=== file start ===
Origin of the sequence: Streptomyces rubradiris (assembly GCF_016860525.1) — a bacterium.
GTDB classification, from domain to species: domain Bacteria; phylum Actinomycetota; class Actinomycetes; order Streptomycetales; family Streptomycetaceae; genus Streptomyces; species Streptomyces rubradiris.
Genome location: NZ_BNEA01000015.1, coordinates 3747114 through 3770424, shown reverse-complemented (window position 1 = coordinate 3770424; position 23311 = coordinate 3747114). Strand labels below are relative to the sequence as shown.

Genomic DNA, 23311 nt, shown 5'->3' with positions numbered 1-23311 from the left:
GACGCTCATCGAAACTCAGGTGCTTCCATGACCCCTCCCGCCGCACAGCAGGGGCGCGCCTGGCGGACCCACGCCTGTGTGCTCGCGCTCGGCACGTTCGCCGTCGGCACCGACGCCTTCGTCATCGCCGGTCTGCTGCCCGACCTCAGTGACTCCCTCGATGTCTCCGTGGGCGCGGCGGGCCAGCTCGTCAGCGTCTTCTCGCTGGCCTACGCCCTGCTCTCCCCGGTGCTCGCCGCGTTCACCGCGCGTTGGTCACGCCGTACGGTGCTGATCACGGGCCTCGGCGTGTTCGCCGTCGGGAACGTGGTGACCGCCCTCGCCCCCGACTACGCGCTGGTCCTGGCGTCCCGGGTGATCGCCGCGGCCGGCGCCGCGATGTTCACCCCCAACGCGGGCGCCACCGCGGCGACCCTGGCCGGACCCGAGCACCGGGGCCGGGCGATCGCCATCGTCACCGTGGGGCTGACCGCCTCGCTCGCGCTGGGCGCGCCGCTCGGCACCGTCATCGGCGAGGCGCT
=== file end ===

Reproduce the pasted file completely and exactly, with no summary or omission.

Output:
Origin of the sequence: Streptomyces rubradiris (assembly GCF_016860525.1) — a bacterium.
GTDB classification, from domain to species: domain Bacteria; phylum Actinomycetota; class Actinomycetes; order Streptomycetales; family Streptomycetaceae; genus Streptomyces; species Streptomyces rubradiris.
Genome location: NZ_BNEA01000015.1, coordinates 3747114 through 3770424, shown reverse-complemented (window position 1 = coordinate 3770424; position 23311 = coordinate 3747114). Strand labels below are relative to the sequence as shown.

Genomic DNA, 23311 nt, shown 5'->3' with positions numbered 1-23311 from the left:
GACGCTCATCGAAACTCAGGTGCTTCCATGACCCCTCCCGCCGCACAGCAGGGGCGCGCCTGGCGGACCCACGCCTGTGTGCTCGCGCTCGGCACGTTCGCCGTCGGCACCGACGCCTTCGTCATCGCCGGTCTGCTGCCCGACCTCAGTGACTCCCTCGATGTCTCCGTGGGCGCGGCGGGCCAGCTCGTCAGCGTCTTCTCGCTGGCCTACGCCCTGCTCTCCCCGGTGCTCGCCGCGTTCACCGCGCGTTGGTCACGCCGTACGGTGCTGATCACGGGCCTCGGCGTGTTCGCCGTCGGGAACGTGGTGACCGCCCTCGCCCCCGACTACGCGCTGGTCCTGGCGTCCCGGGTGATCGCCGCGGCCGGCGCCGCGATGTTCACCCCCAACGCGGGCGCCACCGCGGCGACCCTGGCCGGACCCGAGCACCGGGGCCGGGCGATCGCCATCGTCACCGTGGGGCTGACCGCCTCGCTCGCGCTGGGCGCGCCGCTCGGCACCGTCATCGGCGAGGCGCT